Businesses are under constant pressure to increase their profits year after year. That can be particularly difficult, as the economy changes and evolves over time. Demands for goods and services ebb and wane, and even the best company can't perpetually turn record-breaking profits.
Unfortunately, obligations to shareholders and investors can sometimes outweigh an employer's sense of duty or obligation to its employees or even to the law. Companies may engage in questionable or even illegal tactics to reduce their operating expenses and increase their profit margin. That could mean firing employees who make more (usually older workers) to replace them with lower-paid staff.
Restructuring is a common scheme employed by companies trying to increase their profit margin by eliminating excess staffing and redundant positions. Sometimes, restructuring is a smokescreen for discrimination. Employers get rid of older workers, disabled workers or even workers who cost more to insure. If you believe that happened in your company, you may be able to take action against your employer.
Restructuring should not target individuals or groups
When a company restructures, it should actively change some of the ways it does business. That could include streamlining certain aspects of how it provides goods or services. It may also mean combining certain positions or departments within the company. Doing so can lower operating costs. However, restructuring has to happen in an objective and fair manner, not in a way that targets certain people or groups.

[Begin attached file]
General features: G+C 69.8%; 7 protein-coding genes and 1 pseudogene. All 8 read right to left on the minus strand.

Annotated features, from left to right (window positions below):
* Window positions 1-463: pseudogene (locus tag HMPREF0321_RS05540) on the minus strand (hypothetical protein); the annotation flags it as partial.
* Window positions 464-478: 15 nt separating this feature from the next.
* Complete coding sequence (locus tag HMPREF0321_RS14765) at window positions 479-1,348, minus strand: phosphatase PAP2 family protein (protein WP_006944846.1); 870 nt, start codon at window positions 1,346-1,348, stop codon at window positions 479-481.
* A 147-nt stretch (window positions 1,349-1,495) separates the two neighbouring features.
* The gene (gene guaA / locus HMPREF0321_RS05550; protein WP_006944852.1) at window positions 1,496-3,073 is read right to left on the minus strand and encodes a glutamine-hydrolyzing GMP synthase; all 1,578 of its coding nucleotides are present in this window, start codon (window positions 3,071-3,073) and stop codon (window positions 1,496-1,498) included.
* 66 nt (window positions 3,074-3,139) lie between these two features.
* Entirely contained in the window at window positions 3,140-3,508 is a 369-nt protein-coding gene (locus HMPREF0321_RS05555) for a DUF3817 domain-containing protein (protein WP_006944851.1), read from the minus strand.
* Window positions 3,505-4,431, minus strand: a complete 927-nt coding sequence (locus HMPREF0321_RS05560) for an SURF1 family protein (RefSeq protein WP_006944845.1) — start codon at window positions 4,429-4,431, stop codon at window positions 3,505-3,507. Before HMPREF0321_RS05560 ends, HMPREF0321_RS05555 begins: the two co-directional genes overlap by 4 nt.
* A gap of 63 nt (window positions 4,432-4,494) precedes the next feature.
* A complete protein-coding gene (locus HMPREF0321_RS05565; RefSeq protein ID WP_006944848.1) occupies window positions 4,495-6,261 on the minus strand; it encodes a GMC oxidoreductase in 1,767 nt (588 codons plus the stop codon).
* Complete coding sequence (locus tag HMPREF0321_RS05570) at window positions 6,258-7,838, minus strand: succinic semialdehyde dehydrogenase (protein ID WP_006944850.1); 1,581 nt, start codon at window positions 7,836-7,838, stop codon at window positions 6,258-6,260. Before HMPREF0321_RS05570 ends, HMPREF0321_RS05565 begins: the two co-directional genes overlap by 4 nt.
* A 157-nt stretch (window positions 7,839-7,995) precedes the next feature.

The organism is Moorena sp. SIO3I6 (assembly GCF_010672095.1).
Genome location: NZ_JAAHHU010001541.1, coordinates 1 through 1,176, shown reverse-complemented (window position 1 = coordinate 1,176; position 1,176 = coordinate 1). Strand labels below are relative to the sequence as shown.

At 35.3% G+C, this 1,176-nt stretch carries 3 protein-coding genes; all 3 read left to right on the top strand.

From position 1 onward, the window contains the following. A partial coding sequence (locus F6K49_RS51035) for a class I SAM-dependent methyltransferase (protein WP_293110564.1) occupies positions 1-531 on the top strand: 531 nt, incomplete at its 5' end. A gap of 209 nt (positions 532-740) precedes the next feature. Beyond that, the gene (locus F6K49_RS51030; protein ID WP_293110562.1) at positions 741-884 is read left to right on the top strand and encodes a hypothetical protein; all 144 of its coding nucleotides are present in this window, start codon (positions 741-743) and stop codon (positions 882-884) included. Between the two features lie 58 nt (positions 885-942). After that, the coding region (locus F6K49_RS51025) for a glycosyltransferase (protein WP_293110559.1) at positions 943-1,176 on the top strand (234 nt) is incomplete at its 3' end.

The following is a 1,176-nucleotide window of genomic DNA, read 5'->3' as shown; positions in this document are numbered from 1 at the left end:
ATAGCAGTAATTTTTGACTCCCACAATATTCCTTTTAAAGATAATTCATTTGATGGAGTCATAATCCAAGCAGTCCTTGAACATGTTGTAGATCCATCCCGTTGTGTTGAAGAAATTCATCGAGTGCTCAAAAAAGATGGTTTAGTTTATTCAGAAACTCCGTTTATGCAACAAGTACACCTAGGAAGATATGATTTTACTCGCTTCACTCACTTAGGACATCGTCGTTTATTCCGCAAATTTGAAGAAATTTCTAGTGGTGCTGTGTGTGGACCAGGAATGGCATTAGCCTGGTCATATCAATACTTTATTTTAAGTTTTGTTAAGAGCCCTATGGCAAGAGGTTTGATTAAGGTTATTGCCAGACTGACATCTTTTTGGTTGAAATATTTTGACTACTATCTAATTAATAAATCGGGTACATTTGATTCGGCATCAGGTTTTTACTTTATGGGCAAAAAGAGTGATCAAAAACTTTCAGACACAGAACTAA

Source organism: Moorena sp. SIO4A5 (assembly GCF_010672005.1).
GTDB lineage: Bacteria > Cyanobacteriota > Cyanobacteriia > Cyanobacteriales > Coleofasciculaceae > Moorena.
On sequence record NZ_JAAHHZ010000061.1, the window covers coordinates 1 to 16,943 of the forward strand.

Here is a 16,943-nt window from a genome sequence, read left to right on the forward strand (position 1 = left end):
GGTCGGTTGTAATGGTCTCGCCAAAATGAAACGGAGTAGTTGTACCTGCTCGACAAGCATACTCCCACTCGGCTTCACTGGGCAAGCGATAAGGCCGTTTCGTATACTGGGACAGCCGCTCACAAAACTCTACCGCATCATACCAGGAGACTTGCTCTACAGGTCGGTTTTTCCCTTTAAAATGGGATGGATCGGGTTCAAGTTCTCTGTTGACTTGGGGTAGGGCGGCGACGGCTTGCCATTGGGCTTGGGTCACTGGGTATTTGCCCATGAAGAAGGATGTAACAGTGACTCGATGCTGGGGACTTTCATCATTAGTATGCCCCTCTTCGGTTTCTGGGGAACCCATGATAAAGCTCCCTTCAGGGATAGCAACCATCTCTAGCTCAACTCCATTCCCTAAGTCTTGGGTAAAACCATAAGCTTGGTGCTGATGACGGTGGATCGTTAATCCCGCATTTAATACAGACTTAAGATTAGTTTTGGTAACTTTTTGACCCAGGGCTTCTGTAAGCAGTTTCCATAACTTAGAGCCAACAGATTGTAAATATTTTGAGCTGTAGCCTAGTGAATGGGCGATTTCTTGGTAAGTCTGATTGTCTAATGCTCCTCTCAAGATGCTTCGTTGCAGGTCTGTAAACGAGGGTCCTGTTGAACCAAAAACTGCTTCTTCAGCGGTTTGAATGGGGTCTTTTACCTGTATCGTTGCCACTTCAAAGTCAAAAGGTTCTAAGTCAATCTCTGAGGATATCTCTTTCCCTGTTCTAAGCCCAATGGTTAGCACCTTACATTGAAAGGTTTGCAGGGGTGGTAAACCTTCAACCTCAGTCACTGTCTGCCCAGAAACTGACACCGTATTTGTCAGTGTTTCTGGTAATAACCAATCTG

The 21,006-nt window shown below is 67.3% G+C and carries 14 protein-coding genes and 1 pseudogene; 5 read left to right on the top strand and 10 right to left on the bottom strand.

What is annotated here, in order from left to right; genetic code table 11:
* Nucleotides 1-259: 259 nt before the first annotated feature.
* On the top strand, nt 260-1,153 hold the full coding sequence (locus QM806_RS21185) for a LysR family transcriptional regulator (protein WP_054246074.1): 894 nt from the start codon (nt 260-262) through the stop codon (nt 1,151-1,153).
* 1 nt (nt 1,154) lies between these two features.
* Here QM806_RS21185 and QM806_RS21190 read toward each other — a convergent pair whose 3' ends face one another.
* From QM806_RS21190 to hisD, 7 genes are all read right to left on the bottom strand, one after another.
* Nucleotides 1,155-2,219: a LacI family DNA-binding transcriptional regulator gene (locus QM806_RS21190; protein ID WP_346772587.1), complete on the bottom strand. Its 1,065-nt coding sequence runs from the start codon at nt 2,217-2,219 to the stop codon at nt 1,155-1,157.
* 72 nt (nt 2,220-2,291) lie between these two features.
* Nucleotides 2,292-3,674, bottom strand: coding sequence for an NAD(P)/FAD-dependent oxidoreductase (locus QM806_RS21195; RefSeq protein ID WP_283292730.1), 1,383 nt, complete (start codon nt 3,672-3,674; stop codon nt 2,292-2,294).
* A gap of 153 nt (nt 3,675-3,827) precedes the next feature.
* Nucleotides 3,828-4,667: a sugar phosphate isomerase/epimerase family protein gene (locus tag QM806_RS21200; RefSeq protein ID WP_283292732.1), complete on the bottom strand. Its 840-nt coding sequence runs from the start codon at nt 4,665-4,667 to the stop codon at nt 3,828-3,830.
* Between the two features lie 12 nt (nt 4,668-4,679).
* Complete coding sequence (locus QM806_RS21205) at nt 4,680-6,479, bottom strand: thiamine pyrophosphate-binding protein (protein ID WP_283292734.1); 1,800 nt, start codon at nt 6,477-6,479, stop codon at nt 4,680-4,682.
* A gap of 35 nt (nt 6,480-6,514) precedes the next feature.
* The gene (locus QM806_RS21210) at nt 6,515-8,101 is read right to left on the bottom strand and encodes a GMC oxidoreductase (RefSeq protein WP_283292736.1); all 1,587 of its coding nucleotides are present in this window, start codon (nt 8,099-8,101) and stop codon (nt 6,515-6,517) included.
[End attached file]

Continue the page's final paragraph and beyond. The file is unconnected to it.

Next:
If a company lets an entire department go, that is probably a good sign that they have complied with regulations regarding how they handle their restructuring process. If, instead, they hand-pick individuals from different departments to terminate, that could give rise to claims of discrimination.
Losing your job during a restructuring event is stressful, but sometimes it is also illegal. You have the right to fair employment, which includes being free from wrongful termination over protected characteristics, such as your age or disability.
Do the people who got let go have anything in common?
One of the easiest ways to prove discrimination was a major factor during a recent restructuring event at a company is to compare the positions and personal information of the individuals terminated as part of the restructuring effort.
If they are all over a certain age, or from a similar racial or religious background or another protected group, then that is a strong indicator that the restructuring may have been a means for the company to engage in illegal employment discrimination.
If you believe that your termination was wrongful because the restructuring itself was biased or discriminatory, sitting down with an experienced Colorado employment attorney can help you decide what steps to take next.